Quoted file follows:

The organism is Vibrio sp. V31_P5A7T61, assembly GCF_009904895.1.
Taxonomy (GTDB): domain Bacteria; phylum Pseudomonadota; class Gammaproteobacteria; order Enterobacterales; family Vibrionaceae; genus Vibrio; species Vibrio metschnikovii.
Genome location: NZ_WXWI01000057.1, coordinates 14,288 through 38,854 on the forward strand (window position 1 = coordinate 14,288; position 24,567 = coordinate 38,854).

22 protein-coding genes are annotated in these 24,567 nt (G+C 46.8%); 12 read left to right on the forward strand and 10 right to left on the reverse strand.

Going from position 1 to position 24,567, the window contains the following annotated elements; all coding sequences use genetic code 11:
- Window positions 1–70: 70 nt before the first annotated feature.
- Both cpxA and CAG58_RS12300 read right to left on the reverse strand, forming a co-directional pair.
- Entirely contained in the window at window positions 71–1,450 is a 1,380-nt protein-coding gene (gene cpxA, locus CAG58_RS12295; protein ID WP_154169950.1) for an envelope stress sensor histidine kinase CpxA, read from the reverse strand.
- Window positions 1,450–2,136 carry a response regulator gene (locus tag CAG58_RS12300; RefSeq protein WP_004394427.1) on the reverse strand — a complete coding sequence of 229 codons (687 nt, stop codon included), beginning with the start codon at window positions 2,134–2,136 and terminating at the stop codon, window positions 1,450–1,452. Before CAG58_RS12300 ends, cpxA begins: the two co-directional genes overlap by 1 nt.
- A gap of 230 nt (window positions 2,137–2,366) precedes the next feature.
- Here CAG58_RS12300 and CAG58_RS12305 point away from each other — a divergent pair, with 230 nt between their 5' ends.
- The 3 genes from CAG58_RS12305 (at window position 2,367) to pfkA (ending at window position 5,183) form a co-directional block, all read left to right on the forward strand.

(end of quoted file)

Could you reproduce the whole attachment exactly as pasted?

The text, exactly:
The organism is Vibrio sp. V31_P5A7T61, assembly GCF_009904895.1.
Taxonomy (GTDB): domain Bacteria; phylum Pseudomonadota; class Gammaproteobacteria; order Enterobacterales; family Vibrionaceae; genus Vibrio; species Vibrio metschnikovii.
Genome location: NZ_WXWI01000057.1, coordinates 14,288 through 38,854 on the forward strand (window position 1 = coordinate 14,288; position 24,567 = coordinate 38,854).

22 protein-coding genes are annotated in these 24,567 nt (G+C 46.8%); 12 read left to right on the forward strand and 10 right to left on the reverse strand.

Going from position 1 to position 24,567, the window contains the following annotated elements; all coding sequences use genetic code 11:
- Window positions 1–70: 70 nt before the first annotated feature.
- Both cpxA and CAG58_RS12300 read right to left on the reverse strand, forming a co-directional pair.
- Entirely contained in the window at window positions 71–1,450 is a 1,380-nt protein-coding gene (gene cpxA, locus CAG58_RS12295; protein ID WP_154169950.1) for an envelope stress sensor histidine kinase CpxA, read from the reverse strand.
- Window positions 1,450–2,136 carry a response regulator gene (locus tag CAG58_RS12300; RefSeq protein WP_004394427.1) on the reverse strand — a complete coding sequence of 229 codons (687 nt, stop codon included), beginning with the start codon at window positions 2,134–2,136 and terminating at the stop codon, window positions 1,450–1,452. Before CAG58_RS12300 ends, cpxA begins: the two co-directional genes overlap by 1 nt.
- A gap of 230 nt (window positions 2,137–2,366) precedes the next feature.
- Here CAG58_RS12300 and CAG58_RS12305 point away from each other — a divergent pair, with 230 nt between their 5' ends.
- The 3 genes from CAG58_RS12305 (at window position 2,367) to pfkA (ending at window position 5,183) form a co-directional block, all read left to right on the forward strand.